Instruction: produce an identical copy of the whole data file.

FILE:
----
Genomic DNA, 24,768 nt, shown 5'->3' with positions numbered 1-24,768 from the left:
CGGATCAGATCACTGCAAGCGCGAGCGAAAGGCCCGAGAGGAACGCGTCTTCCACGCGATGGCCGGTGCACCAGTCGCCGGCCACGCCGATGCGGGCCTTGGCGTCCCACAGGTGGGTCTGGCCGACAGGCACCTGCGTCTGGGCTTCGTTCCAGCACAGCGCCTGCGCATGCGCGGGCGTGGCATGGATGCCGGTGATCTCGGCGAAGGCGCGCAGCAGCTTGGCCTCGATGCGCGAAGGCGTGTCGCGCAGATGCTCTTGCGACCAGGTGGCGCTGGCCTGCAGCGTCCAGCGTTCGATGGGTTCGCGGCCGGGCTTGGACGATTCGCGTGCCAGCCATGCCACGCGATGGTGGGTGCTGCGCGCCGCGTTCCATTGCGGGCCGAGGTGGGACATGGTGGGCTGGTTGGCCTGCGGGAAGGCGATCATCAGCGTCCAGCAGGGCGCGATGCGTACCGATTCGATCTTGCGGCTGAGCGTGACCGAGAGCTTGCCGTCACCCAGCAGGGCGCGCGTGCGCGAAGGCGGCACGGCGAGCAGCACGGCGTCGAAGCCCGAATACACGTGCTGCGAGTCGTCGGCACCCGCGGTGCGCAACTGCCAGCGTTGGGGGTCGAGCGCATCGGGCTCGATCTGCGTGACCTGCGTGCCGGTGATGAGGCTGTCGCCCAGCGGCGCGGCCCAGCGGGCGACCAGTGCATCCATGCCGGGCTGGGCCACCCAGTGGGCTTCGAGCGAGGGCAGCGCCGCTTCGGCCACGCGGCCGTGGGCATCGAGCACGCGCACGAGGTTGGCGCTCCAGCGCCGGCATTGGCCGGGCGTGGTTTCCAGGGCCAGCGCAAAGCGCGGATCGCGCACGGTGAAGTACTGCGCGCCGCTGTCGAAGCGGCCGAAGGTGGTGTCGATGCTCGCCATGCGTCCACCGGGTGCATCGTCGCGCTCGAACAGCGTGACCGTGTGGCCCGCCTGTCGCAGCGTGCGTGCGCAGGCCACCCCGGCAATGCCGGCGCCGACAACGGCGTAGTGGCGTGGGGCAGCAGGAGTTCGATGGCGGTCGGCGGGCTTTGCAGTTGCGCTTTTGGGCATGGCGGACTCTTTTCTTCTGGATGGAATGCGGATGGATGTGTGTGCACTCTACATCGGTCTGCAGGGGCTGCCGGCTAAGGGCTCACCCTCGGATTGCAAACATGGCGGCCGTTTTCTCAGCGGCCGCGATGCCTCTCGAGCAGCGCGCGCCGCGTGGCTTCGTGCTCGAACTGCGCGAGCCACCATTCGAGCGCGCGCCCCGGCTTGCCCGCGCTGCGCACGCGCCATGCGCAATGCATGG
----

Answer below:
Genomic DNA, 24,768 nt, shown 5'->3' with positions numbered 1-24,768 from the left:
CGGATCAGATCACTGCAAGCGCGAGCGAAAGGCCCGAGAGGAACGCGTCTTCCACGCGATGGCCGGTGCACCAGTCGCCGGCCACGCCGATGCGGGCCTTGGCGTCCCACAGGTGGGTCTGGCCGACAGGCACCTGCGTCTGGGCTTCGTTCCAGCACAGCGCCTGCGCATGCGCGGGCGTGGCATGGATGCCGGTGATCTCGGCGAAGGCGCGCAGCAGCTTGGCCTCGATGCGCGAAGGCGTGTCGCGCAGATGCTCTTGCGACCAGGTGGCGCTGGCCTGCAGCGTCCAGCGTTCGATGGGTTCGCGGCCGGGCTTGGACGATTCGCGTGCCAGCCATGCCACGCGATGGTGGGTGCTGCGCGCCGCGTTCCATTGCGGGCCGAGGTGGGACATGGTGGGCTGGTTGGCCTGCGGGAAGGCGATCATCAGCGTCCAGCAGGGCGCGATGCGTACCGATTCGATCTTGCGGCTGAGCGTGACCGAGAGCTTGCCGTCACCCAGCAGGGCGCGCGTGCGCGAAGGCGGCACGGCGAGCAGCACGGCGTCGAAGCCCGAATACACGTGCTGCGAGTCGTCGGCACCCGCGGTGCGCAACTGCCAGCGTTGGGGGTCGAGCGCATCGGGCTCGATCTGCGTGACCTGCGTGCCGGTGATGAGGCTGTCGCCCAGCGGCGCGGCCCAGCGGGCGACCAGTGCATCCATGCCGGGCTGGGCCACCCAGTGGGCTTCGAGCGAGGGCAGCGCCGCTTCGGCCACGCGGCCGTGGGCATCGAGCACGCGCACGAGGTTGGCGCTCCAGCGCCGGCATTGGCCGGGCGTGGTTTCCAGGGCCAGCGCAAAGCGCGGATCGCGCACGGTGAAGTACTGCGCGCCGCTGTCGAAGCGGCCGAAGGTGGTGTCGATGCTCGCCATGCGTCCACCGGGTGCATCGTCGCGCTCGAACAGCGTGACCGTGTGGCCCGCCTGTCGCAGCGTGCGTGCGCAGGCCACCCCGGCAATGCCGGCGCCGACAACGGCGTAGTGGCGTGGGGCAGCAGGAGTTCGATGGCGGTCGGCGGGCTTTGCAGTTGCGCTTTTGGGCATGGCGGACTCTTTTCTTCTGGATGGAATGCGGATGGATGTGTGTGCACTCTACATCGGTCTGCAGGGGCTGCCGGCTAAGGGCTCACCCTCGGATTGCAAACATGGCGGCCGTTTTCTCAGCGGCCGCGATGCCTCTCGAGCAGCGCGCGCCGCGTGGCTTCGTGCTCGAACTGCGCGAGCCACCATTCGAGCGCGCGCCCCGGCTTGCCCGCGCTGCGCACGCGCCATGCGCAATGCATGG